But we need to remember that fundamentally, the sparks of polarization between the Zelaya government and the business network behind the coup are economic. Honduran academics, including Leticia Saloman and Miguel Cáceres Rivera, have been great guides on this.
Since the coup, Congress has been employed steadily in approving contracts that benefit the business community. The MCC funding cut off would have funded infrastructure projects benefiting the same community.
While the burn rate of reserve funding, the decline in tourism income, and loss of low-cost energy imports should concern this community, they seem not to be coming to terms with the real impact on their own sources of wealth.
The sale of Honduran grain reserves, reported originally August 21 in pro-coup La Tribuna, is another act of questionable wisdom. When originally advanced, the de facto regime's appointed "Minister" of industry and commerce, Benjamin Bogran, argued that the move would ensure a good price to Honduran producers, clear the way for the new harvest, and keep the grain reserve from deteriorating. Sounds good, right?
Yet one day before, La Tribuna reported that the Honduran Institute for the Agricultural Market had recommended not selling the grain reserves, saying
better to keep it to guarantee the sustenance of the population in case the hurricane season affects the production in the countryBut really, do you need to pay any attention to the experts on something like this?
A week later, on August 28, La Tribuna reported the approval of the plan to auction a large part of the grain reserves, again justified by the claim it would benefit everyone. By then IHMA had fallen into line, although the article went to excessive pains to repeat arguments for why selling off the grain reserves was actually good. This included extensive explanation that selling off the reserves would insure agro-business better prices, perhaps giving a glimpse of a primary motivation more convincing than keeping the grains from deteriorating. At the time, marketing grain to Guatemala, El Salvador, and even the US was mentioned.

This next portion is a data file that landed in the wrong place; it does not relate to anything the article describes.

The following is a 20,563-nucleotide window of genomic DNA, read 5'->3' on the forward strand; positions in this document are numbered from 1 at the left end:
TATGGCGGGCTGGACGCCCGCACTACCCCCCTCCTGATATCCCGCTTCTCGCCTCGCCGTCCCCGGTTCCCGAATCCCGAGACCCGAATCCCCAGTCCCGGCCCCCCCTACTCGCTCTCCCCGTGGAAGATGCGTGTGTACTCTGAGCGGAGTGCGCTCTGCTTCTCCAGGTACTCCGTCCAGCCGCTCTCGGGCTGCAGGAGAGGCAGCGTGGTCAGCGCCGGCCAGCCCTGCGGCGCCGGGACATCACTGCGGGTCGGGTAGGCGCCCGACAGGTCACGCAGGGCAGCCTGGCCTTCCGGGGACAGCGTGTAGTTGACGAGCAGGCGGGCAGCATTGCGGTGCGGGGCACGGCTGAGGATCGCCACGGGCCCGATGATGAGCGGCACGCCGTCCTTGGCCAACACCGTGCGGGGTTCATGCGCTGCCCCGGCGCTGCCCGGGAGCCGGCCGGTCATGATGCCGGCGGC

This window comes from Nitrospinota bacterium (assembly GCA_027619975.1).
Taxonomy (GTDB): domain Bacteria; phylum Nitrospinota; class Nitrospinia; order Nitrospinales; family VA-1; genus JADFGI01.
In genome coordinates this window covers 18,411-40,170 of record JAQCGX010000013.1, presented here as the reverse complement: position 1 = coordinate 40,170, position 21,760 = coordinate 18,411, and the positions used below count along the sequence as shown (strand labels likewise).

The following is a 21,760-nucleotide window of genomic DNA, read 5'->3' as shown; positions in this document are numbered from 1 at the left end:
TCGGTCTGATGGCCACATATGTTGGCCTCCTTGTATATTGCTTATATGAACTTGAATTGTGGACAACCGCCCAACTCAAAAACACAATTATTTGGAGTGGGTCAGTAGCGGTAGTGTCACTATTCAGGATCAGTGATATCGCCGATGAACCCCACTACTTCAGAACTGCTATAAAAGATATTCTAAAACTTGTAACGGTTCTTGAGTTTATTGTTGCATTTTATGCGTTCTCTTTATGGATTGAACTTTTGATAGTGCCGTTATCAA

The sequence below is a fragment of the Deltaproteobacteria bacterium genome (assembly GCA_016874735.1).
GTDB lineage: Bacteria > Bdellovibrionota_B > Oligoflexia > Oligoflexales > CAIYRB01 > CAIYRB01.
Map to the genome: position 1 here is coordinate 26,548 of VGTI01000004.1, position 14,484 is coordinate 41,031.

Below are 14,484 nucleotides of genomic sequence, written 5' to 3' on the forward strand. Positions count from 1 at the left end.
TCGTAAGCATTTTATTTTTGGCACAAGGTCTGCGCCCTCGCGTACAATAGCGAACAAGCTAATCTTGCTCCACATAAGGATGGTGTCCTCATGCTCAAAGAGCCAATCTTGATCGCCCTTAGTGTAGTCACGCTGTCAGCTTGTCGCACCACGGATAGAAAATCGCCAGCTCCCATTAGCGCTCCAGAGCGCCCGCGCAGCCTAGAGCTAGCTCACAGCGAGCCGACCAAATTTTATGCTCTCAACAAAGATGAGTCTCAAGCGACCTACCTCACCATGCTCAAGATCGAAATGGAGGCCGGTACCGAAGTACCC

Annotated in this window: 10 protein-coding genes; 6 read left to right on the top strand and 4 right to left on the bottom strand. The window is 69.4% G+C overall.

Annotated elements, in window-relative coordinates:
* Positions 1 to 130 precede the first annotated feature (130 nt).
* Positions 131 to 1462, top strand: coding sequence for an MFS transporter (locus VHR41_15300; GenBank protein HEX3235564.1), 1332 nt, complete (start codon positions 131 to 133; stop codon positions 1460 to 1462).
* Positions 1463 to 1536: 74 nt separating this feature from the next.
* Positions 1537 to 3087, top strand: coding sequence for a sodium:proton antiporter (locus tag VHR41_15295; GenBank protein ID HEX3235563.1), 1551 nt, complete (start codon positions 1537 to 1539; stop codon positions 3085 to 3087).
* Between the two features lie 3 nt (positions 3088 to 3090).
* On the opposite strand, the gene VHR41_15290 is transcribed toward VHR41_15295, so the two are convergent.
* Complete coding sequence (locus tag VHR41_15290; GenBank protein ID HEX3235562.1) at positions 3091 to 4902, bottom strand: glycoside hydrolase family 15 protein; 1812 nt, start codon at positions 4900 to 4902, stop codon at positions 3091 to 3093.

Now it seems this act of desperation or greed is leading to some disquiet in Honduras, as de facto leader Roberto Micheletti felt compelled today to reassure the Honduran populace that there would be plenty of grain and meat for domestic needs, as his government sells off grain to its desperate neighbor, Guatemala, whose need for basic grains is discussed this week by boz.
Micheletti has also tried to assure the Honduran populace that the price of basic foods needed for individual families would hold steady, which seems really unlikely. The price of this canasta basica familiar was the basis for the raise in minimum wage by President Zelaya last fall. Raising the minimum wage was a major trigger of increased discontent by the business community, fostering their support for the coup.
And now we see how much more the de facto regime can do for its business allies. El Tiempo reports that a new proposed special law would change the basic approach of Honduran labor law, allowing employers to pay hourly wages (instead of daily base pay). These changes, desired by the business community, are supposed to be the key to creating tens of thousands of jobs. The article proposes that, as in the US, people would now be able to have two part-time jobs, as if that was a desireable condition.
But even full-time employment at the minimum wage that Zelaya approved is not enough to pay for 100% of the basic food needs of a family. How much worse will the conditions of the working poor be if they are not even guaranteed a day's pay?
In a country where unemployment is currently at 70%, is more part-time employment in any way an improvement?